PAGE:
Tuesday, October 11, 2011, 11:27 pm PT (02:27 am ET)
In-depth Review: Apple's iOS 5 mobile operating systemApple's latest reference release of its mobile platform, iOS 5, isn't going to leave users wondering if they should upgrade. It's free, it has no real downsides, and has no competition among iPhone, iPod touch and IPad users. But here's a look at what's new and why it matters.
"We're constantly challenging ourselves to figure out how can we make the user experience even easier, even more intuitive, while at the same time adding more more powerful functionality. And that's exactly what we've done with iOS 5," says Scott Forstall, Apple's senior vice president of IOS Software.
Upgrading to iOS 5 doesn't radically change Apple's existing devices to look significantly different with anything like a 3D interface or animated tiles. In fact, it takes a moment and some attention to detail to notice whether a device is running the new iOS 5.
There are some great new features, new apps and new services, particularly iCloud, but the new features embellish the iOS experience along an evolutionary path, rather than introducing a revolutionary leap to an entirely new and unfamiliar platform. The new release is the latest milestone along a preplanned path of advancement, and nearly every new feature builds upon the foundation of technologies introduced in previous releases.
That's not to say there isn't much that's new. A tremendous amount of work has gone into making iOS 5 more powerful, connected, faster and more intuitive and clever in various ways, so much so that its release is occurring a few months later than usual this year.
Apps for that
At the center of Apple's iOS platform is the App Store. Developers' existing apps not only continue to run on the new iOS 5, but also automatically take advantage of many of its new features, such as the ability to select and define words in text or compatibility with the new notifications system described below.
The other changes developers must make to ensure their apps are iOS 5 savvy are relatively minor, promising another smooth transition for iOS users who have already weathered two major reference releases without significant problems.
In addition to general embellishments that run throughout iOS 5 that developers can take advantage of, ranging from AirPlay wireless video to Accessibility features to Twitter integration, Apple has also added Newsstand, a way to show off periodical app content. Subscribe to newspaper or magazine apps, and they now appear in an iBooks-like shelf interface and update in the background as new issues became available.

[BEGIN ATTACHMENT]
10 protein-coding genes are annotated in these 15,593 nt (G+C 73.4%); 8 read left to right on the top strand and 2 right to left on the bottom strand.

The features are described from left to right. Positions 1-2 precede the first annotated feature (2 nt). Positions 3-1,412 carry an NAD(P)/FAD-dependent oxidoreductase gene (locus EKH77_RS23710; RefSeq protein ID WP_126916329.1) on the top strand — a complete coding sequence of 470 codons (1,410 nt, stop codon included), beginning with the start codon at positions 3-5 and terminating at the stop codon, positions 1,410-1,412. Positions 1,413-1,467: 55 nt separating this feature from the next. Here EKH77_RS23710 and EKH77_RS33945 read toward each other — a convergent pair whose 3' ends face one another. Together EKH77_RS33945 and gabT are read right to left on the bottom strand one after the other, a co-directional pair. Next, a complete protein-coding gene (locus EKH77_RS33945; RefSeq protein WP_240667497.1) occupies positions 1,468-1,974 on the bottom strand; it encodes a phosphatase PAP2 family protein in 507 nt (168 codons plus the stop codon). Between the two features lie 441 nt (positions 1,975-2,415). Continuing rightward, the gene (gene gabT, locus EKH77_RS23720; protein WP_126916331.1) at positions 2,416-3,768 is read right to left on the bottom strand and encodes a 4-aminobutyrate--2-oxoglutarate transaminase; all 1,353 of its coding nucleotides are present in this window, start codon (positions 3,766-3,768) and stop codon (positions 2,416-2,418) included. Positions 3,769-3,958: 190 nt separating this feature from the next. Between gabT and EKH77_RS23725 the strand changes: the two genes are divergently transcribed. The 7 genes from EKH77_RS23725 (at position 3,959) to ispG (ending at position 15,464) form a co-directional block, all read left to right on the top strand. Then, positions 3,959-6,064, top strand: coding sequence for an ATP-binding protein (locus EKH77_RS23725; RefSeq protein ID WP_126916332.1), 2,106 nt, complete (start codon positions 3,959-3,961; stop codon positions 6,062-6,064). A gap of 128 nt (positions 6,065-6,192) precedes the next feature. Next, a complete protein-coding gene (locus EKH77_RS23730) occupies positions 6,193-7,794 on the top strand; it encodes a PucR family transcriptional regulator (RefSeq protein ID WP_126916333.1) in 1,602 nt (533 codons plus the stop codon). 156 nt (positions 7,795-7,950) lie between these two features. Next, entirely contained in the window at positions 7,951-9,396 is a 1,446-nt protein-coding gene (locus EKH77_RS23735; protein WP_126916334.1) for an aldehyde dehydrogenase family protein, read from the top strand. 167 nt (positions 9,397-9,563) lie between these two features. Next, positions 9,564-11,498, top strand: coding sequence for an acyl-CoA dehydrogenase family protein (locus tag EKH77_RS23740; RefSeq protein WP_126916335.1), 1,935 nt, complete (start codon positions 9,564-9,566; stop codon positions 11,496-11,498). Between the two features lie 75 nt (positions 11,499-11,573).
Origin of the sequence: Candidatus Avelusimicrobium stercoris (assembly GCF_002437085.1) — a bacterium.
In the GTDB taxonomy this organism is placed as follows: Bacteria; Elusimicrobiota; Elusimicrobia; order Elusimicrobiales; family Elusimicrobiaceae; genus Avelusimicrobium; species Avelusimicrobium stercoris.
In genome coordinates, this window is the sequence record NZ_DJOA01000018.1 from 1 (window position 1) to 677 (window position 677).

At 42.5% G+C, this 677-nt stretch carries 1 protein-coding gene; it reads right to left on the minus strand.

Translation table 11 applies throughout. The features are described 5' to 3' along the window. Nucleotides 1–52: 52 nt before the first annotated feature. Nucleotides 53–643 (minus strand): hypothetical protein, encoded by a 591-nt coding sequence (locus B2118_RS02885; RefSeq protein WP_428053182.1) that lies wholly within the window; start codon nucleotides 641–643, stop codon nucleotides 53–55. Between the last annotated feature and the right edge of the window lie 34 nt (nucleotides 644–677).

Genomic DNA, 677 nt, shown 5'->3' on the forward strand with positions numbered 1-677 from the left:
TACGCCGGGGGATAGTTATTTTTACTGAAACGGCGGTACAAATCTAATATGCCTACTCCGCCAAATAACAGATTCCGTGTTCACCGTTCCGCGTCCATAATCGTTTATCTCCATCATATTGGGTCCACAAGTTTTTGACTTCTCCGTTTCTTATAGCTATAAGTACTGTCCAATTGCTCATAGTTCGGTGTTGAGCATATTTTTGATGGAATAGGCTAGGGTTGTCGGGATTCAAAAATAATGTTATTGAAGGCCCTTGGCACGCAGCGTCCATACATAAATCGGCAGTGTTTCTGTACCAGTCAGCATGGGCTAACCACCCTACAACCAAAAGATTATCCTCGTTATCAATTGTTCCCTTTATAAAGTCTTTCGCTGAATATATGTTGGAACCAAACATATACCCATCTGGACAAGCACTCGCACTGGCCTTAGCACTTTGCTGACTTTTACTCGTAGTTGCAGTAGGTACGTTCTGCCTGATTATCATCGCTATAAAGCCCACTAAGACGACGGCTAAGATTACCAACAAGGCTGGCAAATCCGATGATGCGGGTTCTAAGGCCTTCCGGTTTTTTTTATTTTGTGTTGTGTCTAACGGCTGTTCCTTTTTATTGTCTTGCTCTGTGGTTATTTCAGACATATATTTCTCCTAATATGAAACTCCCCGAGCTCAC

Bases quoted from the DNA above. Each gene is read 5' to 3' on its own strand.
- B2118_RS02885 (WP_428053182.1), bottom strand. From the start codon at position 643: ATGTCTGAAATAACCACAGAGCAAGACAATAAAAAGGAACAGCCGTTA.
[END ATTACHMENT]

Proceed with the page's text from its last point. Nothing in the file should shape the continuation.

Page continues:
From the start, Apple has maintained an embarrassingly obvious lead in its third party apps library compared Windows Phone 7, RIMs BlackBerry App World and Google's Android Market, and that rich, vibrant selection of mobile software has directly contributed to the attractiveness, usefulness and relevance of the platform.
However, iOS has lagged behind (or simply not led) other mobile platform alternatives in a other respects, a checklist Apple has been ticking a few more boxes off with each annual release.
Notification Center and Lock Screen
In perhaps the most prominent example, the new iOS 5 builds upon Apple's previous efforts to deploy useful yet efficient push messaging by presenting incoming notification alerts as a subtle banner message that disappears on its own, rather than a modal dialog box blocking your view while waiting for you to dismiss the alert, then vanishing in a way you can't bring back.
From within any app, users can now pull down from the top of the screen to see a listing of recent alerts in the new Notification Center, ranging from SMS and email messages to general app notifications, along with an abbreviated stocks and weather widget.
A similar overview of alerts is also now visible from the lock screen, with options to either present pending messages and alerts that can be used to unlock the phone and directly jump to the relevant app (such as Mail), or the option to hide messages so that the phone must be unlocked before seeing any new messages.
Apple didn't invent something wildly new here, borrowing the pull-down notification mechanism used by Google's Android platform and refining it to look nice, adding two popular widgets and removing much of the notification noise that Android generates (such as app installation and update events, shown below), while adding configurability and an easy to read, attractive display that makes useful details pop out rather than drowning the user in notifications that look more like the verbose boot screen of a Linux PC.
It was no secret that Apple was working to address the outdated design of its modal notification boxes. Last summer after HP acquired Palm for its webOS, Apple hired away Rich Dellinger, who had developed Palms non-intrusive banner notification system, widely regarded as one of the best features of the new platform.
In iOS 5, the Notification Center further develops the concept of notifications, mixing elements visible in earlier work done on Android and webOS but refining the interface to present more information in less screen real estate while segregating actual notifications from status information, settings controls and playback controls (which iOS continues to put in its "Dashboard" space, accessed by pulling up the app switcher panel and flicking to slide it in from the left.
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